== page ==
Match to Flame 126

Sep 2, 2020

Chuck Ayers was a staff artist at the Akron Beacon Journal as well as doing the complete artwork on Crankshaft. He wasn’t that thrilled with life at the BJ, so I broached the idea of him leaving the paper and coming on board to pencil Funky along with his work on Crankshaft. I would still ink, letter the strip, and clean the studio as I had been as well as writing both Funky and Crankshaft. This would allow Chuck to leave the paper and, between the two of us, allow us to get a year ahead on both strips.  Chuck agreed to do it. Contracts were drawn up and signed, and we got started. Chuck left the newspaper behind, and we hunkered down to work. It took us a little more than two years, but we were finally able to lap ourselves. So during the closing two years that this volume covers, we were essentially doing work that amounted to producing a third strip as well. The result was that the work would cease to be immediately topical, but it would begin to become pertinent (you’re probably wondering why that would be, because that’s the kind of inquisitive mind you have—allow me).

Aside from lifting the pressure of the short deadline that I had worked under for better than two decades, getting ahead for a year had another unforeseen salutary effect on the strip itself. No longer having to write something that had to be finished by the next Monday, my approach to the work began to change. I was able to begin to entertain long thoughts and to allow those thoughts to gestate for as long as they needed. My modus operandi in the past was to sit down to do some writing and to write as many ideas as I could in say an hour. This approach tends to limit you to gags and weeklong sitcom set pieces at best. Now I could sit down for an hour and not write anything at all, just blink and think. Slowly the work began to evolve toward much longer pieces that could eschew the easy gags that sit on the surface in favor of a more behavioral humor that arises from within the characters and the situations. Having the time that permitted me to approach more substantial work, coupled with Chuck’s artistic ability to do things I couldn’t do that the work needed done, I began to explore the possibilities of the medium in which I worked in ways that I’d not been able to do before. I had been tending this way with work like the teen pregnancy story, but the work was always on a very short leash because of the time constraints I faced. The first work of substance I tackled at that time was a small piece about a kid bringing a gun to school. It was something I had been working on as I was redlining the previous fall, and I returned to it I think as a way of proving to myself that I was back and firing on all cylinders. Not the best of reasons, and I’m afraid the work reflected it. I’m not happy with the way I’d handled it. It was a little too surfacy and lacked any real depth or development of either the characters or the situation. There was, however, one strip that caught my attention as I read it again for the first time in a long while. It was the May 13, 1994, strip where Fred Fairgood, the principal, is reflecting on the change that this incident of a gun being brought to a classroom would bring to his school. It’s sad to realize, in the twenty-four years since it appeared, how little distance we’ve traveled toward finding a solution to this pernicious problem.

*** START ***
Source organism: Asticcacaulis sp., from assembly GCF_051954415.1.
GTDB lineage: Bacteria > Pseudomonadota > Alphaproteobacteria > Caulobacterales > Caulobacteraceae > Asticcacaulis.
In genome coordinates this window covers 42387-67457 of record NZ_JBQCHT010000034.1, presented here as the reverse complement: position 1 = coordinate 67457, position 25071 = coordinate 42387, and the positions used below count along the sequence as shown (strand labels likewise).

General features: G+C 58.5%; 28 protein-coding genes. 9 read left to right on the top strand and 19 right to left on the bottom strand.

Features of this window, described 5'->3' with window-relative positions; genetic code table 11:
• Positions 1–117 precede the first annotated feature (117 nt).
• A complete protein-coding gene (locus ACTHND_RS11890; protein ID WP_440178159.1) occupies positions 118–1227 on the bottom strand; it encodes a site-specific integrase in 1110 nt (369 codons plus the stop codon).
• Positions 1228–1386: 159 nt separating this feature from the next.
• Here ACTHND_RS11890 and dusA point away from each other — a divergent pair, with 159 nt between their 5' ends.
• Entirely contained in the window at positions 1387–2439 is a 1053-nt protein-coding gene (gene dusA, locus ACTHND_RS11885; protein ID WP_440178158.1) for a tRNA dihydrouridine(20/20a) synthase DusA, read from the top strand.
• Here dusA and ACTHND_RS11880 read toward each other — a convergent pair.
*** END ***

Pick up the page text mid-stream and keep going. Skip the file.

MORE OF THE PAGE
From The Complete Funky Winkerbean Volume 8

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